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This is a book that you want to read with no preconceived ideas in mind. Just dive on in and start turning the pages. This book was so much better than I expected
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I received a free copy of this book for review from Netgalley.

Now that that’s out of the way, let me be honest. The only reason I requested ‘The Devil’s Prayer’ was because of ‘Devil’ in the title. And it was marked as a thriller/horror, so I was doubly intrigued.

Luke Gracias starts the story with a bang, when a nun commits suicide in front of thousands of people in Italy. There’s no explanation as to why she took this extreme step. All we have is a frenetic, pulse-pounding chase followed by sudden death (forgive the pun).

Anyway, the nun, Denise, has a daughter, Siobhan, who is summoned from Australia. When she arrives, she receives a cryptic warning and her mother’s diary. On the way back, she reads the diary. And so begins our tale.

Largely speaking, this novel is a story divided into three disparate parts. The first third is consumed by how the story is set up. Piece by little piece, we learn about how Denise became a nun, why she walked away from her young daughters — Siobhan and the rebellious Jess.

The second part is a flashback, one that in my opinion is poorly executed. The core tragedy — the driving force behind the story — feels contrived. People apparently close to Denise appear to switch personalities in an instant, as they go from amiable-if-unremarkable people to depraved predators.

Equally baffling is the way Denise is able to exact revenge. Without going into too much detail, I’ll just say the manner in which Denise makes a deal with the titular Devil beggars belief.

The best thing I can say about the Devil in this book is his natty sense of fashion. Otherwise, he seems to a constructed entirely of cliches.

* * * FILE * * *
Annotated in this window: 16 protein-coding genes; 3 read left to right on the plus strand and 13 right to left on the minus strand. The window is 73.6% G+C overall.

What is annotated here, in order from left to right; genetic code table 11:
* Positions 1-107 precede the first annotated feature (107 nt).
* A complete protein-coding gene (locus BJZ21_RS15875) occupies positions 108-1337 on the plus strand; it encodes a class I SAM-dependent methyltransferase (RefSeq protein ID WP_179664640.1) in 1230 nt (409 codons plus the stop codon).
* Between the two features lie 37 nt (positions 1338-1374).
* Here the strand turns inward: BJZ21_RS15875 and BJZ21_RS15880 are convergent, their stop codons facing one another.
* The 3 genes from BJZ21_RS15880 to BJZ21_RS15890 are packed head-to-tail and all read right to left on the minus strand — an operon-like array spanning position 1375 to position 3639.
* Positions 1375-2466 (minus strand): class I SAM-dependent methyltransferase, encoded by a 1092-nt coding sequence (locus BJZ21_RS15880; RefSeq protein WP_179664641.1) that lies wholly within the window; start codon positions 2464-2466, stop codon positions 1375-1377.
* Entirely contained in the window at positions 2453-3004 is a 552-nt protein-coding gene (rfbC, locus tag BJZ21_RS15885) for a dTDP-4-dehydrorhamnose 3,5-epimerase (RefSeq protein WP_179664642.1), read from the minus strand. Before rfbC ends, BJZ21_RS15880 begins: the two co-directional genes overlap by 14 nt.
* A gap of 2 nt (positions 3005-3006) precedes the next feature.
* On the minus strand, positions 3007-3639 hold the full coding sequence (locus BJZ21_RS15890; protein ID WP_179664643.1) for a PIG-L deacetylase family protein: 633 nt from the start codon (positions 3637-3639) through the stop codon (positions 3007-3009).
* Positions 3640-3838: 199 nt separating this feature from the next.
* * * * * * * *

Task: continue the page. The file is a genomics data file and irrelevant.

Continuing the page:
The final part, of third act if you will, of the novel also disappoints. Here, Gracias has shoehorned a tenuous, out-of-left-field link between Jess and the Devil. From there on, it’s just an information dump, with a series of historical references, dates and theories on dealing with the Devil.

In a nutshell, ‘The Devil’s Prayer’ is a strict one-time read. I daresay it will not hold up under repeated readings. It starts with a bang, loses its way in the middle, and ends with a whimper.
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This book is not what I thought it would be. I can't get past the beginning.
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Really not what I thought it would be
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This is a spooky, frightening story that you don't see coming. A group of friends prove themselves to be anything but and Denise has only one place to turn for help and vengeance - the devil.

A well-written book that keeps you guessing, an uncomfortable read in places, but a very accomplished portrayal of a woman from a male writer. A bit of Christian myth and intrugue, and this is a great read.
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It was good, scary! i like the world as well as the characters!